Northern Ireland is renowned for the quality and range of its home baking, and Julie Snoddy’s picturesque tea shop at the Sheelin Lace Shop and Museum in Bellanaleck fits the bill perfectly. Julie has built up a reputation for superb baking here – her speciality scones are especially popular with morning coffee, and there is always an array of baked goodies on display - honeymoon bites, paradise squares, yum yums, mile-high lemon meringue pie, peach & raspberry frangipane tart, chocolate gateaux; and how nice to see an old-fashioned Victoria sandwich cake, filled with jam and butter cream… And, apart from the magnificent teashop operation, there are daily lunches (daily blackboard menu), weekend brunch (with papers to read), Sunday Lunch - and a Friday Night Dessert Bar, which is extended to include light savoury meals – and BYO wine. It’s just the kind of place that visitors hope to find when out and about - and, with the Lace Museum in the same premises, it makes an interesting destination for an outing – and is very popular with the lucky locals too.

TASTE OF THE WATERWAYS AWARD 2010: sponsored by Waterways Ireland
Café Merlot at Blakes of the Hollow, Enniskillen, Co Fermanagh;
The Taste of the Waterways Award was introduced last year and it brings a new element to the selection, highlighting lovely and less-known watery parts of Ireland that are a joy to explore – and many pubs and restaurants of great character.
One of the great classic pubs of Ireland, Blakes has been in the same family since 1887 and is a natural first port of call for many visitors to Enniskillen. The original Victorian front bar still remains untouched after over 120 years, but relatively recent changes elsewhere in this historic establishment have made it a popular food destination, thanks to the talents of two personalities well known in the hospitality of the area, head chef Gerry Russell and front-of-house manager/wine man Johnny Donnelly. Right at the top of the house, there is an elegantly-appointed fine dining restaurant, Number 6, which is open for Wine & Food evenings (always a sell out) and weekends, if there is demand, but it is the atmospheric vaulted Café Merlot downstairs which is so popular, not least at lunchtime and for their pre-theatre menu, which is especially good value. As a team, Gerry Russell and Johnny Donnelly present creative modern cooking, a relaxed dining atmosphere, a great wine list and knowledgeable service; they also operate the newer café/deli/wine shop Russell & Donnelley, just along the street. All round, a great place to know about – congratulations are in order.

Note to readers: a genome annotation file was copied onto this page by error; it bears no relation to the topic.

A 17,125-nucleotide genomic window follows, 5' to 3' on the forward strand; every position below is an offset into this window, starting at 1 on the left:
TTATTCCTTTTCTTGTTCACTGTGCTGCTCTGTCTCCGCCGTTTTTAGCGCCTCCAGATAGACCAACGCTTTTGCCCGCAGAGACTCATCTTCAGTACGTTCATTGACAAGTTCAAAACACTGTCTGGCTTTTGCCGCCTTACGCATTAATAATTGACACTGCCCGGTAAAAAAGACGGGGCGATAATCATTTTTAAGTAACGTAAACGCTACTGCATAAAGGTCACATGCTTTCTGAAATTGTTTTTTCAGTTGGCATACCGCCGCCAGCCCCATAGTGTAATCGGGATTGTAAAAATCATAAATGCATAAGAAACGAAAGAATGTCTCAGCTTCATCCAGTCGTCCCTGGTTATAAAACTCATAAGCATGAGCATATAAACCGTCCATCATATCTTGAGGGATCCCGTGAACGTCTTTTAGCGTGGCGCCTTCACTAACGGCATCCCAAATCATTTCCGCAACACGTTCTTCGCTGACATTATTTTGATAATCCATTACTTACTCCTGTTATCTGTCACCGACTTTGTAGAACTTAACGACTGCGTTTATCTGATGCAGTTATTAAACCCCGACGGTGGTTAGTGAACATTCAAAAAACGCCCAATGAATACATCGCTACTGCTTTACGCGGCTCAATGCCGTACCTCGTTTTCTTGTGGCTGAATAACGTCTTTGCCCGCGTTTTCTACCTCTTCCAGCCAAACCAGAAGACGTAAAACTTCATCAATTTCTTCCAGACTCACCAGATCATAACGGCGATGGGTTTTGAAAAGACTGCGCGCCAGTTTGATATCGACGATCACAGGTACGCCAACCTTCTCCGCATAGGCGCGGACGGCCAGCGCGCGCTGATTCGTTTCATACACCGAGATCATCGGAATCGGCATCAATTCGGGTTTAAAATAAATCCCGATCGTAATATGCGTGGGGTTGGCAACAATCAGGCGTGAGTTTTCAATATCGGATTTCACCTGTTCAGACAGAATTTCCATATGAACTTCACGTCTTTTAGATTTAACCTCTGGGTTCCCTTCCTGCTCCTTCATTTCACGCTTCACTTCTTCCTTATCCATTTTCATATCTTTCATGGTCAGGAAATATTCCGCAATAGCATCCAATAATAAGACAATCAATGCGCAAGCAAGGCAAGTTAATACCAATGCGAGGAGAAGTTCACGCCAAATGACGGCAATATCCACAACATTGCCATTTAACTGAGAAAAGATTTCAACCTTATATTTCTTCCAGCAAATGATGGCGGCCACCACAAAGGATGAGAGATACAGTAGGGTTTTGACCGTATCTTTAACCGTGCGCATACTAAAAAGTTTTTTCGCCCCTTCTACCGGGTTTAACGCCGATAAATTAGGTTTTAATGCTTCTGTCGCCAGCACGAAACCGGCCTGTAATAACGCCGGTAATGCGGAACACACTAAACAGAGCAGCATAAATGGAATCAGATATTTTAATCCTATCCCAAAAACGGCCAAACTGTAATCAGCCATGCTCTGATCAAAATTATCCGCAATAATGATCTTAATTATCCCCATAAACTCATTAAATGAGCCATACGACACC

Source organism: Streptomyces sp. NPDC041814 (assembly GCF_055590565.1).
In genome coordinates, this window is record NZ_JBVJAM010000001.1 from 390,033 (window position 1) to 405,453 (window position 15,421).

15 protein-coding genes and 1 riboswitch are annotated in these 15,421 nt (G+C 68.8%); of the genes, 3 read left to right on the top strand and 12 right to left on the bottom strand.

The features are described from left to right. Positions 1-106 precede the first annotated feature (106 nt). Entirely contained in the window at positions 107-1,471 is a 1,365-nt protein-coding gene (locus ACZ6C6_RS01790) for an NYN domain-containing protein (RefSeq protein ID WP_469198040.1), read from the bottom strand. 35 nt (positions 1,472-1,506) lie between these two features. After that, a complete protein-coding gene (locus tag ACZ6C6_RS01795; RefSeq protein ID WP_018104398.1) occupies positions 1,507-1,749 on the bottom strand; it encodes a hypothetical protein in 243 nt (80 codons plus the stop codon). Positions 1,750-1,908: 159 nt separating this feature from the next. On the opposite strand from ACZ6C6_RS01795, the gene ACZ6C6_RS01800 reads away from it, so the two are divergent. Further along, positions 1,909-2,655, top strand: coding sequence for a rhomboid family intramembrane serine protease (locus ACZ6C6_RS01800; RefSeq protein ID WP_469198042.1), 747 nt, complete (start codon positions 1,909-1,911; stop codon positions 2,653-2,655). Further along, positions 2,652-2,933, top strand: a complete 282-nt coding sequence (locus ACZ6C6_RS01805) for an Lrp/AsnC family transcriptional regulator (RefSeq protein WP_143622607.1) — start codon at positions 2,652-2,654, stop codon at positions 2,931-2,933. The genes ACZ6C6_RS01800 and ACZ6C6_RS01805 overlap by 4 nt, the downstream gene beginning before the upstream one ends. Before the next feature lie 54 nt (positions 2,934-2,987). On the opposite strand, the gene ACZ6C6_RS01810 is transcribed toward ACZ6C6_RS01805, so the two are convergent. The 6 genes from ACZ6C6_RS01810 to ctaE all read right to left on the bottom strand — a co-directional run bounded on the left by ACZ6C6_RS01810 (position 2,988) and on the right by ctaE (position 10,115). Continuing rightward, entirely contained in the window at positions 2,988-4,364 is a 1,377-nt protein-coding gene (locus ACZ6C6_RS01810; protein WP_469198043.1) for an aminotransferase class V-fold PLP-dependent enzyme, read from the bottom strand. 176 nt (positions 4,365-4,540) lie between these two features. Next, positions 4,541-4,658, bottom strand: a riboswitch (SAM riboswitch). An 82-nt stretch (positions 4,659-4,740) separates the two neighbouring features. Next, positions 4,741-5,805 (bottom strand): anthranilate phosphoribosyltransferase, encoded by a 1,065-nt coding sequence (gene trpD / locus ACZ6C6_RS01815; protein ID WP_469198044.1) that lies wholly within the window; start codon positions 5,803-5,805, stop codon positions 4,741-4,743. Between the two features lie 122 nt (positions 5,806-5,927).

Kay McEvilly, Cashel House Hotel, Connemara, Co Galway
A natural talent for hospitality is the ace that Irish people keep up their sleeve – time and again visitor surveys confirm that, along with the landscape, it is mainly the warmth and engagement of the people that will keep them coming back. Many very special people have been recipients of this key award – one extraordinary lady was Vi McDowell, or ‘Auntie Vi’, of Gray’s Guesthouse on Achill Island, who died earlier this year at the age of 99 and I’d like to pay tribute to her; she was a great trooper who took pride in overseeing her business and actively promoted Achill right to the end – when she received the award in 2005 we thought she was 85 but we were actually 10 years out!
This year’s Host is a mere pup by comparison, but she is equally loved and respected, both by guests and within the industry. General and Madame de Gaulle’s visit to Ireland in 1968 is often credited with putting the Gallic seal of approval on Irish hospitality and food, and I sometimes reflect on the fortunate choice made by the great man when planning his Irish holiday – not only did they find the wild beauty of Connemara awaiting them, but also the exceptionally warm and relaxed hospitality of hosts, Kay and the late Dermot McEvilly: Kay is a caring and exceptionally perceptive host, knowing instinctively just when to make a contribution and when to hold back and give guests space. I recall a particular incident in the restaurant one evening that illustrated her talent for setting people at their ease, when a young couple – who, perhaps, had received a break as a gift or won a competition – seemed very ill at ease in the formal setting; going over to them and quietly chatting, Kay soon sussed the situation and seamlessly eased them through into the bar where they could enjoy their meal in relaxed surroundings. Most recently she has thrown herself into the short residential Cashel House Garden Courses, so her hospitality is now extended to many fellow gardening enthusiasts as well as hotel guests – a delightful person, for whom nothing is ever too much trouble.